Major Wallace H. Helm: Lost But Never Forgotten


From community contributor Jared Kuritz: University City looked very different when Major Wallace H. Helm (ret.) and his wife, June, became residents in 1964. Wally, as he was known to his family and friends, recently passed away at the age of 99. Born December 26, 1922, Wally grew up in a rural home just outside Washington, D.C., with no indoor plumbing or electricity. One of his first jobs was as a bicycle messenger, hand-delivering daily correspondence between elected officials throughout D.C.

Major Helm joined the Marines and became a pilot. When the military transitioned from propeller to jet engines, he volunteered as a test pilot. He fought in World War II, the Battle of the Pacific, and the Korean War, receiving the Purple Heart and the Bronze Star, among others. After his military service, Wally pursued his education, earning his Master’s Degree in Economics from SDSU. He also contributed to helping create the classroom curriculum for what became the SEAL training program for the Navy.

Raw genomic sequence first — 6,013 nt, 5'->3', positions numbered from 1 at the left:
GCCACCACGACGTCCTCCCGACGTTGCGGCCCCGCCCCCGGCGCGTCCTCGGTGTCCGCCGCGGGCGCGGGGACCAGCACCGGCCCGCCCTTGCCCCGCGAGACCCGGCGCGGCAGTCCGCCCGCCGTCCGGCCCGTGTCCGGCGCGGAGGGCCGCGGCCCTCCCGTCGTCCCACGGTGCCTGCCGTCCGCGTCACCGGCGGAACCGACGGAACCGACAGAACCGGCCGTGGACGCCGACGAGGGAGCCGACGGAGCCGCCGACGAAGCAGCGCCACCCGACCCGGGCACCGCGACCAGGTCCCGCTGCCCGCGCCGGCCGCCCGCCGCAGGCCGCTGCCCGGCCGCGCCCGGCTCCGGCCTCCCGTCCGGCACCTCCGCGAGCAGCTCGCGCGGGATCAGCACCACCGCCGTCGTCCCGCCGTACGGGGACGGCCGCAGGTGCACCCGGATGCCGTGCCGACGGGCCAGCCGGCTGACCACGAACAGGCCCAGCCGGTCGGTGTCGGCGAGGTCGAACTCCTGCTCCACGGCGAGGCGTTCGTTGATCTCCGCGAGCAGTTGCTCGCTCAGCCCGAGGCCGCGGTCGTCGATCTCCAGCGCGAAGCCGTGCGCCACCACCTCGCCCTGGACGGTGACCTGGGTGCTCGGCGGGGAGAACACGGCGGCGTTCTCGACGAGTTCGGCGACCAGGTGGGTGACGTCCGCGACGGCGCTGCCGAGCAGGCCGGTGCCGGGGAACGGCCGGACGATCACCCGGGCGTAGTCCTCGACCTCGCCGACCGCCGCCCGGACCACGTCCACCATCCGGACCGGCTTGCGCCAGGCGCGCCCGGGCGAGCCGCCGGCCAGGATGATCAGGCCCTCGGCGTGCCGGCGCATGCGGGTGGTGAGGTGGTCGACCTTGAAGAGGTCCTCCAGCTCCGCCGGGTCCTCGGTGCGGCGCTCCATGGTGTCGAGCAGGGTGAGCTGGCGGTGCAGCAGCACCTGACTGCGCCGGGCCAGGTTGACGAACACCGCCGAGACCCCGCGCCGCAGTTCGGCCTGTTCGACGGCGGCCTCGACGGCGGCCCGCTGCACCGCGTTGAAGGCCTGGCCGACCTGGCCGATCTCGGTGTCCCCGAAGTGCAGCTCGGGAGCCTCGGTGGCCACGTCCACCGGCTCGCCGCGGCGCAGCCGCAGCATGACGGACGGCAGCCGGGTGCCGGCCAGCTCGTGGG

They say the only thing you truly leave behind is your legacy. Having had the honor of knowing Wally for nearly two decades, his legacy can be summed up in three lessons he lived every day:

1) Never stop learning. At over 90, Wally enjoyed learning to use his iPhone, trying out his great grandson’s virtual reality goggles, and even flying a drone;

2) don’t waste time or energy complaining. Just about the only thing I ever heard Wally complain about was other people complaining;

3) humility is a sign of great character. Despite his amazing life, Wally’s least favorite thing to talk about was himself.

A true patriot from The Greatest Generation, Major Wallace H. Helm is survived by his daughter, Melanie, granddaughter, Jennifer, and great grandsons, Andy and Owen.

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